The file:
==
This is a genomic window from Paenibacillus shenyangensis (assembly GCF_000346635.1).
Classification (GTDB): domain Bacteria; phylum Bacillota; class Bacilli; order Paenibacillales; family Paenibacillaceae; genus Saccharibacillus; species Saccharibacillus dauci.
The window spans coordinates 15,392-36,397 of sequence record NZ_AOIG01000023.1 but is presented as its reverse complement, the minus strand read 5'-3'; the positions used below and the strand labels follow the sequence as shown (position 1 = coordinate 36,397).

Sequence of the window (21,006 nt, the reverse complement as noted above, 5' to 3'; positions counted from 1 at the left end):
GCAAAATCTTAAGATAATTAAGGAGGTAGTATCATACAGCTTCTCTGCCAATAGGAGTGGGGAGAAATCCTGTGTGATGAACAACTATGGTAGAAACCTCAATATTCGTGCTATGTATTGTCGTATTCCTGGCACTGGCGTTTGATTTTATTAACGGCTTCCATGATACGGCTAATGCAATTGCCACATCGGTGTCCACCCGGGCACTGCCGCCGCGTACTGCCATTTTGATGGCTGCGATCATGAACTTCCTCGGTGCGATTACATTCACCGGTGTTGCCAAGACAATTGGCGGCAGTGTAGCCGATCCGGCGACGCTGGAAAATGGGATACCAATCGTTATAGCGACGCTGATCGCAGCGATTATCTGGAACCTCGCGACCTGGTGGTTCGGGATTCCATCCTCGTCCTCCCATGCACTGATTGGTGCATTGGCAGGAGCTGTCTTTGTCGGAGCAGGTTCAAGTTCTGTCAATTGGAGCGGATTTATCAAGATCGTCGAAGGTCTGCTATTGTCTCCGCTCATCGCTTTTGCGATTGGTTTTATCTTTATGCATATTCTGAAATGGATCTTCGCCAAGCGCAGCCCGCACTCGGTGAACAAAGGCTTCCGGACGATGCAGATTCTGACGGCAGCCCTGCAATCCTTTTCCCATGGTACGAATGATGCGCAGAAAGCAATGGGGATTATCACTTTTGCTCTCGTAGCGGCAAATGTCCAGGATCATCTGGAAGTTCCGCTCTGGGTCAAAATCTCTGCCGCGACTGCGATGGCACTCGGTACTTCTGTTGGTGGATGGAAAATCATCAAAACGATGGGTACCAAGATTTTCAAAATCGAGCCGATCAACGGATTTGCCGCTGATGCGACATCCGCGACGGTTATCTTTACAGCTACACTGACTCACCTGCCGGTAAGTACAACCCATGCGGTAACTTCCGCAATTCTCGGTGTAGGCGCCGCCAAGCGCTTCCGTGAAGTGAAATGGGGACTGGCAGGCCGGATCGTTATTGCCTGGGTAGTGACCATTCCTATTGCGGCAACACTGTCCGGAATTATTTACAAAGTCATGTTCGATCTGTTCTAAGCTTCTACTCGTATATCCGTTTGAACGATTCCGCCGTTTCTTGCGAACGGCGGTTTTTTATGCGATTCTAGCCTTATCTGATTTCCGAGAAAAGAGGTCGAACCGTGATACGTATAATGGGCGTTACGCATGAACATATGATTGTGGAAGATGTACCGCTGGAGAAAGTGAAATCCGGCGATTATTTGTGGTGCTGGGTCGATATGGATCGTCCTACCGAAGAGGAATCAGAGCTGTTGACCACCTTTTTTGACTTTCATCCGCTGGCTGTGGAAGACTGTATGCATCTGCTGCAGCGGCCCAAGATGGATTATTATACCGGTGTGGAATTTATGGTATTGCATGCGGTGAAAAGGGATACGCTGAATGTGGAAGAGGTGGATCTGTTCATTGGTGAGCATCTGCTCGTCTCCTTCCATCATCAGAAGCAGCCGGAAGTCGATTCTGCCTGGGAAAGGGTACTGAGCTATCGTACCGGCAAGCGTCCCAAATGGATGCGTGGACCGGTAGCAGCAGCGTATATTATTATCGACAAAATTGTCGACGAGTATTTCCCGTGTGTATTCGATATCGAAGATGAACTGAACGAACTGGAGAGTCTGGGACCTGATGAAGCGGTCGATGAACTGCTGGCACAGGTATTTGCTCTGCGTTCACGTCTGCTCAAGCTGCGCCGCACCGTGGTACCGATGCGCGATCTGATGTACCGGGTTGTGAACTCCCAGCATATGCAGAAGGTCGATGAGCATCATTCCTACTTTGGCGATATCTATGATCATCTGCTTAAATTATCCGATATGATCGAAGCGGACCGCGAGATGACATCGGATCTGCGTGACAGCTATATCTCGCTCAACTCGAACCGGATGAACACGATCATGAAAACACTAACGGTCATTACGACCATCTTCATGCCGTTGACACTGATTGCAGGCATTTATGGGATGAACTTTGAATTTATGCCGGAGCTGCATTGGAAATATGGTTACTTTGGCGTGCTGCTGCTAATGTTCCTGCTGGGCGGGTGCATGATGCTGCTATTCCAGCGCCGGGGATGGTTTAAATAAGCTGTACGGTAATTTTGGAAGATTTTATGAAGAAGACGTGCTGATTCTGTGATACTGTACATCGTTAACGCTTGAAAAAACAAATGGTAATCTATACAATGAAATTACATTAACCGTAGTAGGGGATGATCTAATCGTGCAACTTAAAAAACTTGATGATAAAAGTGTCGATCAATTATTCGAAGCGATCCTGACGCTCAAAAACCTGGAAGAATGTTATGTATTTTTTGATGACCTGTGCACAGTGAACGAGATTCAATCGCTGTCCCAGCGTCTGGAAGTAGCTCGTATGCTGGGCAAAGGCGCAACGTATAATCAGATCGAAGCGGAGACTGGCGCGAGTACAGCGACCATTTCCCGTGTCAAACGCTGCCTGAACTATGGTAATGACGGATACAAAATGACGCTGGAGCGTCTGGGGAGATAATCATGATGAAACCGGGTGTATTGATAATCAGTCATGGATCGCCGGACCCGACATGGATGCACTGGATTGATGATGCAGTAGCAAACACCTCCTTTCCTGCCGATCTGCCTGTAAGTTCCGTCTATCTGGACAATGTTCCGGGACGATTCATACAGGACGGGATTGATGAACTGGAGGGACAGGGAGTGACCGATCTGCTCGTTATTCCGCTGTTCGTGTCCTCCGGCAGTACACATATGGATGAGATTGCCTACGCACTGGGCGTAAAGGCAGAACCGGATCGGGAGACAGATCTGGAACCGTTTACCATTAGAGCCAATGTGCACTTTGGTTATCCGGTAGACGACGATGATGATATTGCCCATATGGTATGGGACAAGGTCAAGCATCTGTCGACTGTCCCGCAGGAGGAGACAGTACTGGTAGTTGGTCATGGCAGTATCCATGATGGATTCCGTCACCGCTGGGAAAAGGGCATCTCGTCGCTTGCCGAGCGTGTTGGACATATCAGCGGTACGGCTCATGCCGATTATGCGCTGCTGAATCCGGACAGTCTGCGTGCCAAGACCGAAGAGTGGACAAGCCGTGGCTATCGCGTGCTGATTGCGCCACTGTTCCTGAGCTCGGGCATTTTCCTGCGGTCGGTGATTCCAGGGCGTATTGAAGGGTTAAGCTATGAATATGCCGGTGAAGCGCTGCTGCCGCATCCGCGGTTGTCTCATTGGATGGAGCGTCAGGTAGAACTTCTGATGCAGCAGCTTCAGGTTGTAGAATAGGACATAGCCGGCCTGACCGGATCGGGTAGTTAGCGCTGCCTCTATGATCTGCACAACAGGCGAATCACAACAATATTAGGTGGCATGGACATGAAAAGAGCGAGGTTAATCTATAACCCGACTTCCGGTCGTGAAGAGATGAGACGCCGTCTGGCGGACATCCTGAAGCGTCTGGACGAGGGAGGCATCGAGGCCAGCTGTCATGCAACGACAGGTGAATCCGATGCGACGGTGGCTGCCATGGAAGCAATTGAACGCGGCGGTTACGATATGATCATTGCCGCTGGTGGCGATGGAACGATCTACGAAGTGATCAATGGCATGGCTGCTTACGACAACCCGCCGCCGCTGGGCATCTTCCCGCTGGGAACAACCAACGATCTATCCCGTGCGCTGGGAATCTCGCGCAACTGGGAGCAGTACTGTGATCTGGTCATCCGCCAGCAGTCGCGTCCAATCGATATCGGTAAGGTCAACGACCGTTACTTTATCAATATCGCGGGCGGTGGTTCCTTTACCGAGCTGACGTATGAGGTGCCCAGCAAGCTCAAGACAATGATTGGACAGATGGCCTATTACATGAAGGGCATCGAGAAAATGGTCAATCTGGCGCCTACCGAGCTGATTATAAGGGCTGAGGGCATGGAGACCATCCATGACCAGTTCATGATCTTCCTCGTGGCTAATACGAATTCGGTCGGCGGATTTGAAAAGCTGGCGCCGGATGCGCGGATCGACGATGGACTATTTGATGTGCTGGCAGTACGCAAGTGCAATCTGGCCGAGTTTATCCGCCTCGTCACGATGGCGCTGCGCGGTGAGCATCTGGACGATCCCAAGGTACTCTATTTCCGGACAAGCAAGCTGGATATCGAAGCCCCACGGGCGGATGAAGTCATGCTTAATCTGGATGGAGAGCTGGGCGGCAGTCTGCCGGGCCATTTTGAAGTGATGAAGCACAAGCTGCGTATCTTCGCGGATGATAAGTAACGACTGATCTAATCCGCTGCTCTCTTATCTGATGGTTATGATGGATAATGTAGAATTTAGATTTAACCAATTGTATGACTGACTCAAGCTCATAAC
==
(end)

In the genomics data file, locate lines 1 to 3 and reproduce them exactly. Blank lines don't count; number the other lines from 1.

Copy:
This is a genomic window from Paenibacillus shenyangensis (assembly GCF_000346635.1).
Classification (GTDB): domain Bacteria; phylum Bacillota; class Bacilli; order Paenibacillales; family Paenibacillaceae; genus Saccharibacillus; species Saccharibacillus dauci.
The window spans coordinates 15,392-36,397 of sequence record NZ_AOIG01000023.1 but is presented as its reverse complement, the minus strand read 5'-3'; the positions used below and the strand labels follow the sequence as shown (position 1 = coordinate 36,397).